The director of the National Economic Council Larry Kudlow says the Trump White House will hold a 5G summit probably “sometime in early April,” according to an interview on Fox Business. Kudlow said it would be attended by the big carriers AT&T, Verizon and T-Mobile as well as “a big Japanese carrier that is paving the way for a software-driven solution for 5G.”
Presumably, Kudlow was referring to Japan’s Rakuten Mobile, which is building a greenfield 4G network that can be easily converted to 5G.
In addition to the carriers, Kudlow said American companies including Intel, Cisco, Qualcomm as well as “some smaller American startups” would also attend the summit.
The National Economic Council was created in 1993 to advise the president on domestic and global economic policy. It is part of the Executive Office of the President. Other than the details Kudlow provided on Fox Business, neither the council nor the White House have provided other any specifics about this summit.
FCC 5G Summit
Meanwhile, the Federal Communications Commission (FCC) has announced it is holding a forum on 5G virtualized radio access networks on March 26. The FCC says it will bring together experts who are at the forefront of the development and deployment of interoperable, standards-based, virtualized RAN work.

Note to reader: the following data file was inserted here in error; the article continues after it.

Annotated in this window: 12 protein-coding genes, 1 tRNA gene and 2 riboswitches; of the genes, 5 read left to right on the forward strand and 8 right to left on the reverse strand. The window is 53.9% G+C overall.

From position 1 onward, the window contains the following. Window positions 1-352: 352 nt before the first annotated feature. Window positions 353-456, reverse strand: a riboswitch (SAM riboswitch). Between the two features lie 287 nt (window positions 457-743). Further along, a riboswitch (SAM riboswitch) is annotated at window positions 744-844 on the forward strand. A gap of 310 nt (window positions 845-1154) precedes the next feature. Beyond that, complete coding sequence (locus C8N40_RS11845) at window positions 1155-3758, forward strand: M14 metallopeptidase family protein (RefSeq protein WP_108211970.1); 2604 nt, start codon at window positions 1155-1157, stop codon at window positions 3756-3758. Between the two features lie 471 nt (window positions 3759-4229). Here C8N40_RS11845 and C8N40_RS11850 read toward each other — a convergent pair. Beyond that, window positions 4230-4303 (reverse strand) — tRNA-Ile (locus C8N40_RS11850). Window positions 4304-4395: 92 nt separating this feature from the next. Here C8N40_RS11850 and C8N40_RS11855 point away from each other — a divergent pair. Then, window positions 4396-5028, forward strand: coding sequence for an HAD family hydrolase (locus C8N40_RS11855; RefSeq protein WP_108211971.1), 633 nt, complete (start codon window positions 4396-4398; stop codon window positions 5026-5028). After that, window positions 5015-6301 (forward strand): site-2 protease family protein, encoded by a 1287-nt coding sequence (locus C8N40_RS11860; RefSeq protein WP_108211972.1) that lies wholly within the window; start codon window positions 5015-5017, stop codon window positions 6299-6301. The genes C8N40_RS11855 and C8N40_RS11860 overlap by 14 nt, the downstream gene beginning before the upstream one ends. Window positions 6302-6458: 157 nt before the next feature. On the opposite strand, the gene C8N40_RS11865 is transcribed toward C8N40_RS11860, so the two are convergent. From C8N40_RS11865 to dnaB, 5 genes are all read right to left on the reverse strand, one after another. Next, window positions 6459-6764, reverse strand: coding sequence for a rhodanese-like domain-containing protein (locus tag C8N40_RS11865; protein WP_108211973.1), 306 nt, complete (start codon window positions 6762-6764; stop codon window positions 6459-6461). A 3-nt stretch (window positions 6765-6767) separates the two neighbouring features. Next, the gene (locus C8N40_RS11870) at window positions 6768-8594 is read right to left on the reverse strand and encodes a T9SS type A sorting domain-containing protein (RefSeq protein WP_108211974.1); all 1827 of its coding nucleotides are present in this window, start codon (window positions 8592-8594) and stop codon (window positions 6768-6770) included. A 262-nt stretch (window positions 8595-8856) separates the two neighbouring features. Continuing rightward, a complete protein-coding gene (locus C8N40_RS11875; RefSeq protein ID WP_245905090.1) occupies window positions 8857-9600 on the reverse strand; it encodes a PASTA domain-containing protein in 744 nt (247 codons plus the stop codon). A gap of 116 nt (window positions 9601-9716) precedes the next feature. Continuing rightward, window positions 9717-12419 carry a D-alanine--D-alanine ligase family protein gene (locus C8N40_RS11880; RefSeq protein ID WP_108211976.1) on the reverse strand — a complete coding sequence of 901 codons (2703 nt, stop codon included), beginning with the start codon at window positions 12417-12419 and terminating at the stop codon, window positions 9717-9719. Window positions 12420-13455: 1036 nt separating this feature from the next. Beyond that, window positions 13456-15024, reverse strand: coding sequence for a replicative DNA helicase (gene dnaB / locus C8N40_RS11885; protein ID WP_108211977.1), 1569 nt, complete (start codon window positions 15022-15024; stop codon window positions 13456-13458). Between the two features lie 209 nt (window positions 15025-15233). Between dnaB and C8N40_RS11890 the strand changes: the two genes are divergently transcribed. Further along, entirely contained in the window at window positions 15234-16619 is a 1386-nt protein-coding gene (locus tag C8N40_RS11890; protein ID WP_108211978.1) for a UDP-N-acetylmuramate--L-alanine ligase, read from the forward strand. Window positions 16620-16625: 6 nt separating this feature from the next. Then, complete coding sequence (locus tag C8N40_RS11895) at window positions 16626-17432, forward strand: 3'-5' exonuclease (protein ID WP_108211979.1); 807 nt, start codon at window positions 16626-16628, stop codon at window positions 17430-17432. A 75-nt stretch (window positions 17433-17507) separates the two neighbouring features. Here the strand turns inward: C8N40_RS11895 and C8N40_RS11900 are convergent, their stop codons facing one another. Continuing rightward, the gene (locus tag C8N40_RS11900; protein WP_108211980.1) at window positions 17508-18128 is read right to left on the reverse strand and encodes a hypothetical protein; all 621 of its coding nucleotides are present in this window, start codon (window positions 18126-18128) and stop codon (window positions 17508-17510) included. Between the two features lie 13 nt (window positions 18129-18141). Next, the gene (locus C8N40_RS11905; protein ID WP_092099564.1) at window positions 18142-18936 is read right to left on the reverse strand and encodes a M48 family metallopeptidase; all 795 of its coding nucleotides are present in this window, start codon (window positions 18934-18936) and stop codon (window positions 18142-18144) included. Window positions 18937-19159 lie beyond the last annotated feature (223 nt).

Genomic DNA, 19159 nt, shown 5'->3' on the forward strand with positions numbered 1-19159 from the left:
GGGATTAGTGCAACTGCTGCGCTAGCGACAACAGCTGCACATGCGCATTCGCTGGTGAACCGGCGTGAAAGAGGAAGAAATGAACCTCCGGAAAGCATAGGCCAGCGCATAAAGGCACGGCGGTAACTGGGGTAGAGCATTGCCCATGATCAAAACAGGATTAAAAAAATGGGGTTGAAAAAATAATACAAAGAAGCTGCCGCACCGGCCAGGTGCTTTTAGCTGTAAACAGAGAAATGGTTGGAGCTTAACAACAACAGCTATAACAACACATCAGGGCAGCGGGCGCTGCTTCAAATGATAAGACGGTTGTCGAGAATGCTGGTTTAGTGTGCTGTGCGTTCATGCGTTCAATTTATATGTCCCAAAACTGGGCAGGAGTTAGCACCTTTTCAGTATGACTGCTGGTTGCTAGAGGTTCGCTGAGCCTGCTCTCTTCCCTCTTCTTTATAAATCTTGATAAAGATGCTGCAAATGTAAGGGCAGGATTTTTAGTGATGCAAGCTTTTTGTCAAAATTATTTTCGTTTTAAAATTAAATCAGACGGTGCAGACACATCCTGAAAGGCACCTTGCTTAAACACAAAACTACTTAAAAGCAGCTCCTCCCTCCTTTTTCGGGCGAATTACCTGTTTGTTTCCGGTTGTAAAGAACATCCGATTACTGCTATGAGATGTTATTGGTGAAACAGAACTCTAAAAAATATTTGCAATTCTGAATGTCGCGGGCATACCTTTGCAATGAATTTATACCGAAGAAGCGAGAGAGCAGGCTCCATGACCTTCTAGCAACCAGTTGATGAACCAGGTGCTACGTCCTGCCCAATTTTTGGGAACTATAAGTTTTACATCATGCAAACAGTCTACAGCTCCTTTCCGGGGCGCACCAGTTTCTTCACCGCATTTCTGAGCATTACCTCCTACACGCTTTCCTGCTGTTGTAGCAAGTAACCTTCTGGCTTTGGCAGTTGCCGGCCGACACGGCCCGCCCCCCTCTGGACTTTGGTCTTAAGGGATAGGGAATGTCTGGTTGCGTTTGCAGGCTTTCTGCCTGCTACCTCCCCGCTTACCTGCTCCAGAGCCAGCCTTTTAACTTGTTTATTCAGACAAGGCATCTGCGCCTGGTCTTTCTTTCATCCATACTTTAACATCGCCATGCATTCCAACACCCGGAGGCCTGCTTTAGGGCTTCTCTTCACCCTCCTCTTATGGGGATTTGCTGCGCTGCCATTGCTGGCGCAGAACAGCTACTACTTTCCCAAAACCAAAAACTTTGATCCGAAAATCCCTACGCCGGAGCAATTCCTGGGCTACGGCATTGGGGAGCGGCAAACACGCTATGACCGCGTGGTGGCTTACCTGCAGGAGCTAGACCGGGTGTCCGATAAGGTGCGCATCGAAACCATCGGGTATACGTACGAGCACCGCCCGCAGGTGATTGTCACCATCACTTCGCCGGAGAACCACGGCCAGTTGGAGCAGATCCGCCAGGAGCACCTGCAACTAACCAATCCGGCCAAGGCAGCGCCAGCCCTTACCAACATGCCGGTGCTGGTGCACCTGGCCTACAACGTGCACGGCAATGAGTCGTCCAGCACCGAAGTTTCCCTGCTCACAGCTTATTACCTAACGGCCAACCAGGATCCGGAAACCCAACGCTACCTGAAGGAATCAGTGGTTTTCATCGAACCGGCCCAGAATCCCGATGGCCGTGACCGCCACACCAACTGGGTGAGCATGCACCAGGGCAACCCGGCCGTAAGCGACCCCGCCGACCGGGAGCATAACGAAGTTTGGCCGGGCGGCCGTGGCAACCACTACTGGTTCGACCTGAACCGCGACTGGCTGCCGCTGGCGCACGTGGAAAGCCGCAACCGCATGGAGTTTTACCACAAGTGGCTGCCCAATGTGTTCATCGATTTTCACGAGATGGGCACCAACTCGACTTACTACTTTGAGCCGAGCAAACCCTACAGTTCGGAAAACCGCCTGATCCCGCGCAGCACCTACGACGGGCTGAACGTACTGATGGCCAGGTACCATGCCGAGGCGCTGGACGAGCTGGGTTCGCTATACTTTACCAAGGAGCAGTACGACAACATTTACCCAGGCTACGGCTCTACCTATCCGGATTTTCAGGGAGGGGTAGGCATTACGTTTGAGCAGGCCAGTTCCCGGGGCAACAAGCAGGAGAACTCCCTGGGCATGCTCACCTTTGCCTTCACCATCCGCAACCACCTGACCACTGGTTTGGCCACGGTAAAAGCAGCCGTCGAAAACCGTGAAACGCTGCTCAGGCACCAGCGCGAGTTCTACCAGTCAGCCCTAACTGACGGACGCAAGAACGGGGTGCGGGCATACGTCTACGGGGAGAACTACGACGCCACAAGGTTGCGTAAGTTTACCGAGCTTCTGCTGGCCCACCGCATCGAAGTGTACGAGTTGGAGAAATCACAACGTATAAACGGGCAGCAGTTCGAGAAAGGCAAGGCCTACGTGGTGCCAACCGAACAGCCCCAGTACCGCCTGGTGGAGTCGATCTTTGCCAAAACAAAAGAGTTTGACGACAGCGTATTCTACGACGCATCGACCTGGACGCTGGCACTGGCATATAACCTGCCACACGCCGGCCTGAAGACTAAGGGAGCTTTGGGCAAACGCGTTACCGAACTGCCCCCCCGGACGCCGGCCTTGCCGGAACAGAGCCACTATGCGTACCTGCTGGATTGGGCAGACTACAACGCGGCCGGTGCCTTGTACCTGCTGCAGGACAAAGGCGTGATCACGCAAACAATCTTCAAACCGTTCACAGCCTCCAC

“The FCC has taken aggressive action to promote American leadership in 5G—a major priority for the agency and the administration generally,” said FCC Chairman Ajit Pai in a statement. “One way to advance this priority is through the development and deployment of more secure, cost-effective 5G network components. Virtualized radio access networks could help us do that, as I’ve heard here in the United States and discussed with stakeholders abroad.”
Speaking at the Consumer Electronics Show earlier this year, Pai said he’s visited with executives from Japan’s Rakuten.
Mixing politics and tech
Most of the current political interest in the technology of 5G networks stems from the United States’ ongoing war against Huawei. Politicians on both sides of the aisle think that Chinese telecom equipment poses a security risk. And their concerns about Huawei and ZTE happen to coincide with the rollout of 5G, which is putting politics squarely in the middle of what’s usually a technology deployment left mostly to engineers.
In January a bipartisan group of U.S. senators introduced legislation that would provide over $1 billion to invest in Western-based alternatives to Chinese vendors Huawei and ZTE. In their announcement the senators said, “U.S. efforts to convince foreign partners to ban Huawei from their networks have stalled amid concerns about a lack of viable, affordable alternatives.”
Commentary about the U.S.’s deployment of 5G is coming from multiple quarters. But as Politico points out “the agency most closely charged with overseeing 5G—the National Telecommunications and Information Administration—hasn’t had a leader for months, with no director even nominated.”